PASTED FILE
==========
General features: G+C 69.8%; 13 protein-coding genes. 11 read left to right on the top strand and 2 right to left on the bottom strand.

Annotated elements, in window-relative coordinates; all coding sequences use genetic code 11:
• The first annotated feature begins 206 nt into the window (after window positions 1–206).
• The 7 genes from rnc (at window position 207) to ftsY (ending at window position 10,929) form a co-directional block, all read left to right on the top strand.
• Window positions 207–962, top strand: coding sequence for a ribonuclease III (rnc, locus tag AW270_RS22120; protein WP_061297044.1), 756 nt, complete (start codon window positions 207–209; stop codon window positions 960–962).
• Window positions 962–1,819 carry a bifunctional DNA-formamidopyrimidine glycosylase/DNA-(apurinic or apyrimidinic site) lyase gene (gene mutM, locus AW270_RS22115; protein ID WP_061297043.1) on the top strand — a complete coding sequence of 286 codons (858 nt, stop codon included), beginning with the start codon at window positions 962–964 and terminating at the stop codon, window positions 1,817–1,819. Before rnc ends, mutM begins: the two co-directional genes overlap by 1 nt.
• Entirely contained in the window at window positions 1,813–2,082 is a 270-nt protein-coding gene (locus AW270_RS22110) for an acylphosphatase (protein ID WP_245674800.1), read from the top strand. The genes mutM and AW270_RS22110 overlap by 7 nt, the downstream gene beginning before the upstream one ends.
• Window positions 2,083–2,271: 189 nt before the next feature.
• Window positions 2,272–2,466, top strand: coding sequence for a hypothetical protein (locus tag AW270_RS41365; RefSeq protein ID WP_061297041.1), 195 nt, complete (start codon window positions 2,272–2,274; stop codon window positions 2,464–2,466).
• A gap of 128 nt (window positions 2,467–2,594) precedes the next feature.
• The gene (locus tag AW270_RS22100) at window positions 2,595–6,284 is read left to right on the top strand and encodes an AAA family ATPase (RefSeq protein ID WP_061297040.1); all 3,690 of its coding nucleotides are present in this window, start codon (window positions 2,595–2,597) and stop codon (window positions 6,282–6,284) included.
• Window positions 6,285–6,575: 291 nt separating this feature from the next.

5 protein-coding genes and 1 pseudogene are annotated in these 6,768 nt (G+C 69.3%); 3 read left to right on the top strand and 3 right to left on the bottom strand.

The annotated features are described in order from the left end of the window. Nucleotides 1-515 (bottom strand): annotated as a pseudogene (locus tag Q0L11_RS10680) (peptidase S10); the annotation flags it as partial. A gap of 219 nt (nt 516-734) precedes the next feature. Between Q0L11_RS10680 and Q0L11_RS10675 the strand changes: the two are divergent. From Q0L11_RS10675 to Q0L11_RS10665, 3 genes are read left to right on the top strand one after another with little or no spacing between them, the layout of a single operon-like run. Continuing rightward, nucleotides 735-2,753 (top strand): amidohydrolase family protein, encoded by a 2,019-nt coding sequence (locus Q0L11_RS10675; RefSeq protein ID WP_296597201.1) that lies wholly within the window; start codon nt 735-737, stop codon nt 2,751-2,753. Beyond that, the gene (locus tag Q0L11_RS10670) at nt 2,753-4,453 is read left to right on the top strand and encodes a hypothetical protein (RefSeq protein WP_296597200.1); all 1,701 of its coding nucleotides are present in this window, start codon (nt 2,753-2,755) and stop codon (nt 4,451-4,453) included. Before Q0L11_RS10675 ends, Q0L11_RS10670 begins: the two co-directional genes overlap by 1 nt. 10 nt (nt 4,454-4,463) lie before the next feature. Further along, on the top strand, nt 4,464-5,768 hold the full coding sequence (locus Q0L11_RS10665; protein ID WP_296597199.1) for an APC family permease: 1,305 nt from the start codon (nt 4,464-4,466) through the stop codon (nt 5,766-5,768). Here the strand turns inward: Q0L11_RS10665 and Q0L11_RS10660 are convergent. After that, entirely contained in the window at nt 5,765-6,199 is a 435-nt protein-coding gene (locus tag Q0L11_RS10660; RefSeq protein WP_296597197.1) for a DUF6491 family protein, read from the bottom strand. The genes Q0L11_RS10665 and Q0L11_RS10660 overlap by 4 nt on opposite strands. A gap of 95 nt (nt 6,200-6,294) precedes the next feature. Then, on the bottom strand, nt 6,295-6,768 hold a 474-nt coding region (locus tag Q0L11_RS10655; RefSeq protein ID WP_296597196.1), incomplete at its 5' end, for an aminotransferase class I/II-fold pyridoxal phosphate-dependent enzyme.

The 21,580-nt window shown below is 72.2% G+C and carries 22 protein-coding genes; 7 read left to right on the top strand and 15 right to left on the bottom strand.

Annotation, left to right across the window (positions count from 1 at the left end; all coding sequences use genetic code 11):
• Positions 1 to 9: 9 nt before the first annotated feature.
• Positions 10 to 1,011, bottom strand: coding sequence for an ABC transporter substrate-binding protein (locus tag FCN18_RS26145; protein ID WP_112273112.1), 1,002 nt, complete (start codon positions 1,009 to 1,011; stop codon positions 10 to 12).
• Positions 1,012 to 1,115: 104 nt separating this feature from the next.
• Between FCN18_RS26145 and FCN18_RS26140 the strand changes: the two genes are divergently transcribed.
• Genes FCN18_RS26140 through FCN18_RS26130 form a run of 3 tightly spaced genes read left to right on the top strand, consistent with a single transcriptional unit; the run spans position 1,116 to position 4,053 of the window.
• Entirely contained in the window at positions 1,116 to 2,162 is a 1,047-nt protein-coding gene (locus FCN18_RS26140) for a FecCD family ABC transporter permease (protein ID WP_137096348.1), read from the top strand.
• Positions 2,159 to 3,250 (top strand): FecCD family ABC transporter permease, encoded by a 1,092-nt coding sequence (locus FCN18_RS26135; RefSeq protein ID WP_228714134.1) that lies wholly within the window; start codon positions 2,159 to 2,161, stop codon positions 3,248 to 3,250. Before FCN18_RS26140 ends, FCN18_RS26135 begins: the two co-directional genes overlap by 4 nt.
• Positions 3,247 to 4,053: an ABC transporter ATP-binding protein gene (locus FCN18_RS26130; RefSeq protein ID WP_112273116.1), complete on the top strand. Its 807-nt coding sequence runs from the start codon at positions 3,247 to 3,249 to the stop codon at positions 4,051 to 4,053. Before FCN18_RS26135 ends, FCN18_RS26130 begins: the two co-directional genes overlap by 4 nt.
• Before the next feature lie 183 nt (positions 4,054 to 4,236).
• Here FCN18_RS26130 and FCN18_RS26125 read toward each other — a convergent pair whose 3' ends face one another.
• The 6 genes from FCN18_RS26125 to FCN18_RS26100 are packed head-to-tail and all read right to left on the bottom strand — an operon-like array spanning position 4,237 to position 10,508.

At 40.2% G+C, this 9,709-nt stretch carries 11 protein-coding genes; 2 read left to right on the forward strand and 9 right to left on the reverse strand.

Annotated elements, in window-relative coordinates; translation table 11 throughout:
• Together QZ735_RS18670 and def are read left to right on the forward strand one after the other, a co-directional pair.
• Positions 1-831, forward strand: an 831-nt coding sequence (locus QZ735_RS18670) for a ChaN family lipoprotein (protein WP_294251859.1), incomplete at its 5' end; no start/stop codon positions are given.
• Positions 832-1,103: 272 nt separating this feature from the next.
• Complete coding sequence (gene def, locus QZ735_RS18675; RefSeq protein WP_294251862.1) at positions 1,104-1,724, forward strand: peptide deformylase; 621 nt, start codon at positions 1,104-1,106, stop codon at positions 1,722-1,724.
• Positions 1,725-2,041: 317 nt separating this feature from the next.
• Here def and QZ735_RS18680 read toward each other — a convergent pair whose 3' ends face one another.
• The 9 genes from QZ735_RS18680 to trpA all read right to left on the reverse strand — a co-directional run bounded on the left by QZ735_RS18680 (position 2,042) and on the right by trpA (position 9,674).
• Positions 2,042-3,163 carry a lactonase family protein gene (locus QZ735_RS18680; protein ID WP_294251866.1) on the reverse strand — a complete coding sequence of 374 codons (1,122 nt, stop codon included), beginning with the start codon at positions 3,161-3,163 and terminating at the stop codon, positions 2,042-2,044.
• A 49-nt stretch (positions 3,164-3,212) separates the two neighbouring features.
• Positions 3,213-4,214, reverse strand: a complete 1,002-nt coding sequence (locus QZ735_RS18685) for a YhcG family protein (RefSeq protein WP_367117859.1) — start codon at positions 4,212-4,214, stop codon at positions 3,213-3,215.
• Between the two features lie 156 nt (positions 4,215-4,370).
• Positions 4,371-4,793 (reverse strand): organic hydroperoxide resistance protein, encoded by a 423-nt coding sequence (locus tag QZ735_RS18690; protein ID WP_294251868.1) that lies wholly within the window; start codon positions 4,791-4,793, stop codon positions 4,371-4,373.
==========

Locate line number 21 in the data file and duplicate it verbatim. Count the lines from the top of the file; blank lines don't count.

• Genes FCN18_RS26140 through FCN18_RS26130 form a run of 3 tightly spaced genes read left to right on the top strand, consistent with a single transcriptional unit; the run spans position 1,116 to position 4,053 of the window.